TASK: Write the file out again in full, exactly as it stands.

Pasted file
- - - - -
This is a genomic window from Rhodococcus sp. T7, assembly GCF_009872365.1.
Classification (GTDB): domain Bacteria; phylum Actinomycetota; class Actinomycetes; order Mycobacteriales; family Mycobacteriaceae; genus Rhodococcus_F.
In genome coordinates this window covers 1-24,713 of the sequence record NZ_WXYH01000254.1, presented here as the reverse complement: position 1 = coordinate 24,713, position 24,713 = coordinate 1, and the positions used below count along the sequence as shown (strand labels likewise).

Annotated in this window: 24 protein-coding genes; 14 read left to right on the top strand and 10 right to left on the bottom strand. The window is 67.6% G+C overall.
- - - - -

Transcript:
This is a genomic window from Rhodococcus sp. T7, assembly GCF_009872365.1.
Classification (GTDB): domain Bacteria; phylum Actinomycetota; class Actinomycetes; order Mycobacteriales; family Mycobacteriaceae; genus Rhodococcus_F.
In genome coordinates this window covers 1-24,713 of the sequence record NZ_WXYH01000254.1, presented here as the reverse complement: position 1 = coordinate 24,713, position 24,713 = coordinate 1, and the positions used below count along the sequence as shown (strand labels likewise).

Annotated in this window: 24 protein-coding genes; 14 read left to right on the top strand and 10 right to left on the bottom strand. The window is 67.6% G+C overall.